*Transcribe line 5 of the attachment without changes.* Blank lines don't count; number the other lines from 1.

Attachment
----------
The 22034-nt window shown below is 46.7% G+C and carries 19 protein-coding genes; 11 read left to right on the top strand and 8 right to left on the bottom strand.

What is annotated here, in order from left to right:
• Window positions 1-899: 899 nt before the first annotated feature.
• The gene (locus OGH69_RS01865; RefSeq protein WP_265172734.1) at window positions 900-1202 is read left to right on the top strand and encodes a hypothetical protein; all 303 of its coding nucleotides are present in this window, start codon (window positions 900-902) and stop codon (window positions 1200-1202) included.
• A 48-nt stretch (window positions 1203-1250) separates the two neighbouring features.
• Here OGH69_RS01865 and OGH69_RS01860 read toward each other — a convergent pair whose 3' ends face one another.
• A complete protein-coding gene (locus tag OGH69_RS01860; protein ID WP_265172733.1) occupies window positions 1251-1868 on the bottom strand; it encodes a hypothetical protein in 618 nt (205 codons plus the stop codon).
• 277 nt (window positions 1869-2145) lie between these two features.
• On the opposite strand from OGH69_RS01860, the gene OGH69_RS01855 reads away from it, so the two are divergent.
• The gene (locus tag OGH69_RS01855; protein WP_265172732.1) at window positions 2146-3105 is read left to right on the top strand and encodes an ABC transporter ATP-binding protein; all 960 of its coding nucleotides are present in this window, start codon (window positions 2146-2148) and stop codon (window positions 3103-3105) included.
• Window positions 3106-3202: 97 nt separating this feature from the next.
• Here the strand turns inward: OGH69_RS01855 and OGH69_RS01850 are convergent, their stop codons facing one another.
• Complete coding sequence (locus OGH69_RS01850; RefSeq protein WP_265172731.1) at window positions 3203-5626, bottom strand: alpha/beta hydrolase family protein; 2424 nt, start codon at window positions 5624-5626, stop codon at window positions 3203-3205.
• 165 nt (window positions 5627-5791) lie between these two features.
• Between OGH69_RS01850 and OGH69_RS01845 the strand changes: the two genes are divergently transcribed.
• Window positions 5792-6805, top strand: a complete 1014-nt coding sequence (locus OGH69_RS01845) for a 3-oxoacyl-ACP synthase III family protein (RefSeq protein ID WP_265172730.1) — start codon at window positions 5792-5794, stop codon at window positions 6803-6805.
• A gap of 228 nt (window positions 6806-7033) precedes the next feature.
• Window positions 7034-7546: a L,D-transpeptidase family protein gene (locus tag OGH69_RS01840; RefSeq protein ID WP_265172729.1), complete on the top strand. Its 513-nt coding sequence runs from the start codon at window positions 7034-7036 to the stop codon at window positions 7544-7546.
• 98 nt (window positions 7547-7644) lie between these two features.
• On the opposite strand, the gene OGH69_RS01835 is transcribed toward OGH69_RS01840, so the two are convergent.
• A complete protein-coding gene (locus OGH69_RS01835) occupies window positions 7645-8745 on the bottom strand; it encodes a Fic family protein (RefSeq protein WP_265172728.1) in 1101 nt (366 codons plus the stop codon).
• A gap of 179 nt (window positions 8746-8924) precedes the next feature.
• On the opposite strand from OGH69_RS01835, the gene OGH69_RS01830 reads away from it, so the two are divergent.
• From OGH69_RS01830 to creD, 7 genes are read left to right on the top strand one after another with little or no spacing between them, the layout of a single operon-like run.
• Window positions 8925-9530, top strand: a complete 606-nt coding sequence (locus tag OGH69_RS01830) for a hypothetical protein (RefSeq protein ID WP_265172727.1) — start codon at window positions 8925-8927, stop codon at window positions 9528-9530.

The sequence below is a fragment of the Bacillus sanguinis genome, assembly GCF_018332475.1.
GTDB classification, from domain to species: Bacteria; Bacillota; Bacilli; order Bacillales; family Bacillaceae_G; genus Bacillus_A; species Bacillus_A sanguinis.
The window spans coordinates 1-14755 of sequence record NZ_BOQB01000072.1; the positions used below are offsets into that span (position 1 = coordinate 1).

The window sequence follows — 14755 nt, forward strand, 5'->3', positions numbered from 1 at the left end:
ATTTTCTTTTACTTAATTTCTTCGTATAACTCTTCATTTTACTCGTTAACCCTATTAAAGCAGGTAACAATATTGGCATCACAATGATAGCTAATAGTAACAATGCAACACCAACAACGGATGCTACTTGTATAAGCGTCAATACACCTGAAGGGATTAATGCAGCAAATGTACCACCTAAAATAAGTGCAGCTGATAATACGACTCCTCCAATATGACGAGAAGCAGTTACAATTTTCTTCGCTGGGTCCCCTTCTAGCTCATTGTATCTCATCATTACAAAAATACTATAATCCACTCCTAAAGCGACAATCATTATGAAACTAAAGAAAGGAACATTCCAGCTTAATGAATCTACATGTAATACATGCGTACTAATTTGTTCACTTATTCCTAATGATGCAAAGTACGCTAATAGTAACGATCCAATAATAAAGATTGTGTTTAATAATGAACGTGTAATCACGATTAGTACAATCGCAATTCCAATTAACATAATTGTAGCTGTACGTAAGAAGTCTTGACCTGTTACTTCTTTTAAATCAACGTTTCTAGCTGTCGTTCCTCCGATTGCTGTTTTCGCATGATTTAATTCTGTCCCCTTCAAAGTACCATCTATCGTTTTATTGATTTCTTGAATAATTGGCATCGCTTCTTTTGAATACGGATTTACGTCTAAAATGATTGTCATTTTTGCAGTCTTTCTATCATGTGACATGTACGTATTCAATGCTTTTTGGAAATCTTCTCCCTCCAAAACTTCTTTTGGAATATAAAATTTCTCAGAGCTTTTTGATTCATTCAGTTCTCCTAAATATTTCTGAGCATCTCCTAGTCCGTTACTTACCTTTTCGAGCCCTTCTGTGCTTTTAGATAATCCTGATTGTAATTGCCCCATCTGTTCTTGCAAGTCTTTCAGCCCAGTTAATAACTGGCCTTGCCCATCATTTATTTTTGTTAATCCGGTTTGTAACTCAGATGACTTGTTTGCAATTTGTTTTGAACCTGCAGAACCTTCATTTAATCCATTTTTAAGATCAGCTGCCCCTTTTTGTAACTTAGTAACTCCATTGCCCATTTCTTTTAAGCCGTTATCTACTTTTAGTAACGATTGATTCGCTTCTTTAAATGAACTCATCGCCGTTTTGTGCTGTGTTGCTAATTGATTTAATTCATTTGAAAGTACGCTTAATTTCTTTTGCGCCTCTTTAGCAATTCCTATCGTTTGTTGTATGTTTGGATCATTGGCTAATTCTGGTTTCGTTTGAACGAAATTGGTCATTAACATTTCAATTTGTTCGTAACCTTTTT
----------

• A 48-nt stretch (window positions 1203-1250) separates the two neighbouring features.